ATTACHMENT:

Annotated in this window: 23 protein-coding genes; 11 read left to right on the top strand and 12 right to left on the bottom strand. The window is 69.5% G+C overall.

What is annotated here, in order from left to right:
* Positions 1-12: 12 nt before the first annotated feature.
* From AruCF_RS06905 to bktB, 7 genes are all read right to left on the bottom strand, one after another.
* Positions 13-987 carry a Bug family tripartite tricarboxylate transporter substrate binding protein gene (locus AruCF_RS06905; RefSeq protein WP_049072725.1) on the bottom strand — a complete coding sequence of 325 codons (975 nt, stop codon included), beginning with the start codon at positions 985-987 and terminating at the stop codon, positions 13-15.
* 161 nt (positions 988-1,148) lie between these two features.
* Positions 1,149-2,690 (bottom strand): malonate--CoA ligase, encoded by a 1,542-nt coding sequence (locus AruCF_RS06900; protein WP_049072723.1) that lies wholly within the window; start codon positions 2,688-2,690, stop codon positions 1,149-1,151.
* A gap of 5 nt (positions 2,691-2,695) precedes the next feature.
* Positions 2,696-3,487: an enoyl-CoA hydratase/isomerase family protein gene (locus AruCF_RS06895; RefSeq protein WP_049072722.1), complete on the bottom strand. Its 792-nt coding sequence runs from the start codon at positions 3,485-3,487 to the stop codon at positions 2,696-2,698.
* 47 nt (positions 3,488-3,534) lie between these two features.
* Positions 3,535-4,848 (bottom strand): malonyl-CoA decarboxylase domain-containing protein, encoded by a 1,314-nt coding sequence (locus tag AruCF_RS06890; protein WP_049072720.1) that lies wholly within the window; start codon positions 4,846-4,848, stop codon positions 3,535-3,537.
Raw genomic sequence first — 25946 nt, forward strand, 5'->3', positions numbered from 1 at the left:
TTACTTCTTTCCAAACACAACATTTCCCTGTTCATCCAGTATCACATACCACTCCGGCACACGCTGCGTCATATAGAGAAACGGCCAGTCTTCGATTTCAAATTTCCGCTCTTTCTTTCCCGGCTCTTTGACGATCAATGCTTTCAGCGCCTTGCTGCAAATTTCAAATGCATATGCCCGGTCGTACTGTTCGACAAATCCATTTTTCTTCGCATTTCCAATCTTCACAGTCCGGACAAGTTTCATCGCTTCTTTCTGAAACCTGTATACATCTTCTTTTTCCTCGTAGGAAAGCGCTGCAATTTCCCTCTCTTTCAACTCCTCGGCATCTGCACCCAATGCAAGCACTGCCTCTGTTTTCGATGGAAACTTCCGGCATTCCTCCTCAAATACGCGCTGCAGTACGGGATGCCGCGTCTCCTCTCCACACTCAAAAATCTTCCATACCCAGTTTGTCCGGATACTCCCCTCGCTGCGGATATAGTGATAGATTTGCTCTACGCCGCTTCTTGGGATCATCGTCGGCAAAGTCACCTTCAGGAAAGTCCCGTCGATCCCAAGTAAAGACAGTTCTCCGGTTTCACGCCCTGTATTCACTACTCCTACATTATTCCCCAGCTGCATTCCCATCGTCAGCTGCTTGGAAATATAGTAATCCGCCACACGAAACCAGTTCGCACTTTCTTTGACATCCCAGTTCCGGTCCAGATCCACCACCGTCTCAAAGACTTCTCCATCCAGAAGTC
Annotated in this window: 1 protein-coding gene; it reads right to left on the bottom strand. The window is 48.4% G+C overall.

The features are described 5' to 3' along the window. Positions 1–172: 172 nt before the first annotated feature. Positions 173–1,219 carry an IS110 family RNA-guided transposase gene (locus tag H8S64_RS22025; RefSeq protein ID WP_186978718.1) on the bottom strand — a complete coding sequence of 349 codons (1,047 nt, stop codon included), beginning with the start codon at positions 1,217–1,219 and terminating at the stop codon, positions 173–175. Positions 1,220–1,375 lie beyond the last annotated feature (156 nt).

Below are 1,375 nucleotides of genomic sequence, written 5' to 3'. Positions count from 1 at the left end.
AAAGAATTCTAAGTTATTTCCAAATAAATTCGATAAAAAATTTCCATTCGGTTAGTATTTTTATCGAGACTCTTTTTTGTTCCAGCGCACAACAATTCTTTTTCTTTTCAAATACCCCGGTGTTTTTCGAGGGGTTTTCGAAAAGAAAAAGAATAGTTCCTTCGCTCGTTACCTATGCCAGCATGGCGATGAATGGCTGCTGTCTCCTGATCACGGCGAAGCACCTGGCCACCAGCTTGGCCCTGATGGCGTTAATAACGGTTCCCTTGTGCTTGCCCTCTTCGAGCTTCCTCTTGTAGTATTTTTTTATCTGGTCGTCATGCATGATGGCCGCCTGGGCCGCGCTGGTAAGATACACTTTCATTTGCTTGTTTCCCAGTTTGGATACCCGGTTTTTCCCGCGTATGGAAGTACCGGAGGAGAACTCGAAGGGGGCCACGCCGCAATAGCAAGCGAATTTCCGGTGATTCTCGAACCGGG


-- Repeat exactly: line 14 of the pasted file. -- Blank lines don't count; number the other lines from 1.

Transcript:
Annotated in this window: 1 protein-coding gene; it reads right to left on the bottom strand. The window is 48.4% G+C overall.